Zapiro cartoon gets SA talking
Johannesburg - Cartoonist Zapiro's depiction of the "rape of justice" by ANC president Jacob Zuma continued to draw a mixed reaction on Tuesday while both the Sunday Times and Zapiro said they would not apologise.
An editorial in The Times - the daily version of the Sunday Times - said it was a "shallow interpretation" of the cartoon to accuse cartoonist Jonathan Shapiro of depicting Zuma as a rapist.
"Shapiro has encapsulated in one drawing the biggest threat to South Africa's future - that our justice system will be the sacrificial lamb offered up on the altar of 'our saviour', Zuma," the editorial read.
"The alliance has openly attacked the judiciary, including our highest court, and has announced national strikes and other protests should Zuma's corruption trial proceed.
"They have called for a political solution to the criminal case against Zuma.
"Their willingness to 'kill for Zuma', the strike for Zuma and to mortgage our democracy for Zuma is frightening."
It concluded with "Zuma might be a bit of a joke, but what's being done in his name is definitely not funny."
The Press Ombudsman's Khanye Mndaweni said that although the office had received two calls about the matter on Monday, no formal complaint has been laid yet.
Police and Prisons Civil Rights Union spokesperson Benzi Ka-Soko said that while he believed Zapiro was the most brilliant cartoonist South Africa had produced, depicting Zuma as a rapist was disrespectful, as well as insulting to the alliance.
"Bluntly put, the cartoon says Zuma and the Alliance are bad for South Africa because they are rapists. In a more graphic way, the cartoon depicts Zuma and his comrades as beasts who think through their penises and that women are never safe near these 'animals'."
He challenged Zapiro to draw something centring on whites' hold over most of the land in South Africa, and judges handing down racist judgments.
"Zapiro Zapped", said The Citizen's front page headline and Sowetan wrote "Readers zap Zuma cartoon".
Readers' opinion varied between feeling that the cartoon undermined Zuma's role as a father to saying that it was "well thought out and to the point".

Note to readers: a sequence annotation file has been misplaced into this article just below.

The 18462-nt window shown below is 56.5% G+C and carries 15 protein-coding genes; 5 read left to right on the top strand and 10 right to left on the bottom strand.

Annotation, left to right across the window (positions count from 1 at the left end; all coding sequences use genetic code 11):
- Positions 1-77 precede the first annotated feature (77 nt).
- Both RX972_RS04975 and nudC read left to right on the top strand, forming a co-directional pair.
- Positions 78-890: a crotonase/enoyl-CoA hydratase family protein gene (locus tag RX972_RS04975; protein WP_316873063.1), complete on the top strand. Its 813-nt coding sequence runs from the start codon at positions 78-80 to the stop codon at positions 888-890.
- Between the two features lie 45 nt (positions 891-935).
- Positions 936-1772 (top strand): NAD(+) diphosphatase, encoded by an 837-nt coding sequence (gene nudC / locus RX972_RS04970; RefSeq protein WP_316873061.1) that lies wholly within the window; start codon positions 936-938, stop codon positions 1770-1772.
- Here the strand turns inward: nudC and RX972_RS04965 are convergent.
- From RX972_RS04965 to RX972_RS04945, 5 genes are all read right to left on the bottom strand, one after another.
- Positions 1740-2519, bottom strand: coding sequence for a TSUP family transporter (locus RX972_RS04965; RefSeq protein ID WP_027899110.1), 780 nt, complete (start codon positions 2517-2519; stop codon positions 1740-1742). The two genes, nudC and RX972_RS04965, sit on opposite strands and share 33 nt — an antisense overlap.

The Democratic Alliance said the cartoon may just shock South Africa' leaders "to their senses".
"A metaphorical depiction that tells the truth and provokes argument may be just what South Africa needs at this critical juncture. It may also be what is needed to shock the country's leaders into their senses," said Dene Smuts.
The debate on the cartoon spilled onto the internet with the Friends of Jacob Zuma website also taking different positions.
"I think the cartoon by Zapiro in the Sunday Times, though a tad tacky and tasteless, raises some legitimate fears and concerns that we as a nation have regarding the recent attacks on the judiciary by Zuma's cheerleaders," wrote Koos van den Heever of Bloemfontein.
"This Zapiro character is irritating to say the least," wrote Thabo of Sekhukhunye, discussing plans for the region to attend Zuma's Pietermaritzburg High Court judgment on Friday.
"Charles" wrote: "I suggest we stand up and applaud Jonathan Shapiro for his accurate depiction of the current state of affairs."
On Facebook, two sites supporting Zapiro have been created.
Meanwhile, 80% of respondents to a vote on News24 think Zapiro's cartoon was "spot on", while 13% felt it "is just a cartoon" and only six percent felt it "went too far".
The ANC and its alliance partners the Congress of SA Trade Unions and the SACP were dismayed by the cartoon, but a spokesperson for the ANC was not immediately available on Tuesday for an update on how the party intended to proceed with the matter.